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Understanding your education needs to help survivors of stroke with physical activity

Promoting and delivering physical activity interventions after stroke

Participating in physical activity is important for everyone, and particularly for those who have had a stroke. A growing body of evidence shows the benefits of physical activity on recovery after stroke, as well as on secondary prevention. This evidence has been included into guidelines, including the World Stroke Organisation’s Global Guidelines (2023). Yet, stroke survivors’ levels of activity are often well below recommendations.

Healthcare professionals are in a prime position to make an impact in this area and help stroke survivors embed regular physical activity in their lives. However, implementing the guidelines on physical activity after stroke requires knowledge, skill and confidence in many different areas.

This research from the University of Melbourne aims to understand the current educational needs of health professionals, in terms of knowledge, skills and confidence, regarding implementing best evidence and practice guidance on physical activity after stroke.

Information from this survey will help to co-create, with health professionals, survivors of stroke and other key research partners, a new educational resource for healthcare professionals to enable them to promote and deliver physical activity after stroke around the world.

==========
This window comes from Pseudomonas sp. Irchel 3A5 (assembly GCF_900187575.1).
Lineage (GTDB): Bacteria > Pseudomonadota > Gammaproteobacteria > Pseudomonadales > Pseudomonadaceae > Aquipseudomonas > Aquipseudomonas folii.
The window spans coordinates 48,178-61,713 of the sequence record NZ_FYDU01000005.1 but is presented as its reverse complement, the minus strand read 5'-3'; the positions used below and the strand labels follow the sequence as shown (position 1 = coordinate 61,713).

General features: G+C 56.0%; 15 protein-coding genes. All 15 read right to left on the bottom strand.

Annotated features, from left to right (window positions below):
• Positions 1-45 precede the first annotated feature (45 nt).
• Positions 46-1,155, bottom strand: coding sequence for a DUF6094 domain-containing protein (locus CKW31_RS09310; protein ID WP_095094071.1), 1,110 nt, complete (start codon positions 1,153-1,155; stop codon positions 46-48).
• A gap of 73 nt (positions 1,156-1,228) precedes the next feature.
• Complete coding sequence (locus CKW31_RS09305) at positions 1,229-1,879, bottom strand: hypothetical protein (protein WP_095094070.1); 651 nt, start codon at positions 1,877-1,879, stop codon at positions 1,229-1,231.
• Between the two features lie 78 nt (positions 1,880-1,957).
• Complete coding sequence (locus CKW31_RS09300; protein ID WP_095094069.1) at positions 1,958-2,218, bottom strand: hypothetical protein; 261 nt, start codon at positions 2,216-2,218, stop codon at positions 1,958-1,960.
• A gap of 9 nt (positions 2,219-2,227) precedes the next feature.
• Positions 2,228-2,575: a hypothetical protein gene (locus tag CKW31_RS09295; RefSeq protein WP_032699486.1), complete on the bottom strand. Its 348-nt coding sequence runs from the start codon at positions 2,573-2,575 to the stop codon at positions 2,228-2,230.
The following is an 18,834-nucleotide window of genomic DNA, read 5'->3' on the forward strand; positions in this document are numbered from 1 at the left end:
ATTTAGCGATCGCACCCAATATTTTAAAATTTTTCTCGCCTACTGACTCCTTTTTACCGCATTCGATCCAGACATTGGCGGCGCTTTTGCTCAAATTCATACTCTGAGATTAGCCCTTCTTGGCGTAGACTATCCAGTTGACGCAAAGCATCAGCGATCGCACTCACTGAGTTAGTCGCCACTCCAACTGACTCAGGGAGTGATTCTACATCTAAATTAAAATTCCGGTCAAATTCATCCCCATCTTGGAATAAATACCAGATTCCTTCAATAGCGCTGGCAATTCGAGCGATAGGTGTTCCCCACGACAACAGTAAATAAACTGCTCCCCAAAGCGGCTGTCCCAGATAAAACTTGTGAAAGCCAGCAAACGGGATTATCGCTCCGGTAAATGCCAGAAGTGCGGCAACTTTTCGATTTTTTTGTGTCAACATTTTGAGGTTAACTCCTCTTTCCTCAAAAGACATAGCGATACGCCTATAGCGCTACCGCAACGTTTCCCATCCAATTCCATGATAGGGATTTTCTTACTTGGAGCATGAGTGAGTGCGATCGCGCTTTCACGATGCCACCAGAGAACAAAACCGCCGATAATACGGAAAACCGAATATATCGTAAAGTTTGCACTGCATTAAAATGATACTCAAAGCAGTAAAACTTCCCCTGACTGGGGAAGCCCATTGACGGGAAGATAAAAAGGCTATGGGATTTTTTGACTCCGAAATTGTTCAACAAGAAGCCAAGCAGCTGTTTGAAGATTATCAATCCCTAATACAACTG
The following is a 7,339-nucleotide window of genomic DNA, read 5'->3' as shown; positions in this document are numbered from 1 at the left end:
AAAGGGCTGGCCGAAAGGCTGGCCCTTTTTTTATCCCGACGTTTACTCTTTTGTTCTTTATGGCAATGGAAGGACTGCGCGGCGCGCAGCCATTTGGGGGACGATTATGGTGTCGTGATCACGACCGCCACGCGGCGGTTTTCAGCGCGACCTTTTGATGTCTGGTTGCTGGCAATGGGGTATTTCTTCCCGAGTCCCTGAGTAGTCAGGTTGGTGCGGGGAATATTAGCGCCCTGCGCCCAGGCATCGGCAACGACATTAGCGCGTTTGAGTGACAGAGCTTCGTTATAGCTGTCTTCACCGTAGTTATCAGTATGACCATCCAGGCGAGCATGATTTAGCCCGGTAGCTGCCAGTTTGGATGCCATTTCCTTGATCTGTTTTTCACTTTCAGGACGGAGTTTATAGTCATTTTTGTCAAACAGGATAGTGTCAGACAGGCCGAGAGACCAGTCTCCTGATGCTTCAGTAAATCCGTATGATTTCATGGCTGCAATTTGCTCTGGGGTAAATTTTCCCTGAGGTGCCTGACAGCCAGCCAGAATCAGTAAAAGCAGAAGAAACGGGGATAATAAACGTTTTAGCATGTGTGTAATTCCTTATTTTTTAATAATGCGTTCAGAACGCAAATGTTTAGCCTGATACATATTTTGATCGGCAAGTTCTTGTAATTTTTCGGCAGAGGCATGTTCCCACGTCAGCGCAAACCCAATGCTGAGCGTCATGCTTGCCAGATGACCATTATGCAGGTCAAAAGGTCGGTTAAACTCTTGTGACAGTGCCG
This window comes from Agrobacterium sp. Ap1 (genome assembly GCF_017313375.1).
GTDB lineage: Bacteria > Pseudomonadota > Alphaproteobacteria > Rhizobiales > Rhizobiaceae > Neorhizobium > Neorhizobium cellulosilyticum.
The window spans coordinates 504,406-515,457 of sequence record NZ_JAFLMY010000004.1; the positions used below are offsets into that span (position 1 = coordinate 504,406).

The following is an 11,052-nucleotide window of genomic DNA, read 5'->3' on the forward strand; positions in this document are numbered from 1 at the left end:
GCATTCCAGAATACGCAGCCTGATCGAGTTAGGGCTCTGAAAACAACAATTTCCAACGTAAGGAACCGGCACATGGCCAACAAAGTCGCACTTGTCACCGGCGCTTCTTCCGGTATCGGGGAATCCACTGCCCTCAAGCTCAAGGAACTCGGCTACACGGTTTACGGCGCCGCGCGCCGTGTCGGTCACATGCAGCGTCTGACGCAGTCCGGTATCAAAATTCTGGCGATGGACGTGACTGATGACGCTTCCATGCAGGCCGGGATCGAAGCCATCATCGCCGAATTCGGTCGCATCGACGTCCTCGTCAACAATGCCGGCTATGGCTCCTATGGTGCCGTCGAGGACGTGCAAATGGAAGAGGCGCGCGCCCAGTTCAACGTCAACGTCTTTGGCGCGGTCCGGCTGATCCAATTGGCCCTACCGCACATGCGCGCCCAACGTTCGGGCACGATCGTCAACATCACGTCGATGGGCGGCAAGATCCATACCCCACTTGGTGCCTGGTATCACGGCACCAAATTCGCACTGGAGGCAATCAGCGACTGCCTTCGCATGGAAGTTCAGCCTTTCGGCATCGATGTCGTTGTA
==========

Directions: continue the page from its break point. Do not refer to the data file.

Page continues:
• Health professionals who work with survivors of stroke, specifically those who provide advice and treatment in the area of physical activity.
  • Participants are required to have a formal qualification in their chosen field.

Specific disciplines may include physiotherapists, exercise physiologists, occupational therapists, nurses, medical practitioners, psychologists, recreational/leisure counsellors, therapy assistants or fitness instructors.


An online survey that may take 15–30 minutes to complete.

Access the survey

Further details, including participant information and consent forms, are available at the survey link.


Dr Natalie Fini
Senior Research Fellow, The University of Melbourne

natalie.fini@unimelb.edu.au or phone 0401 303 749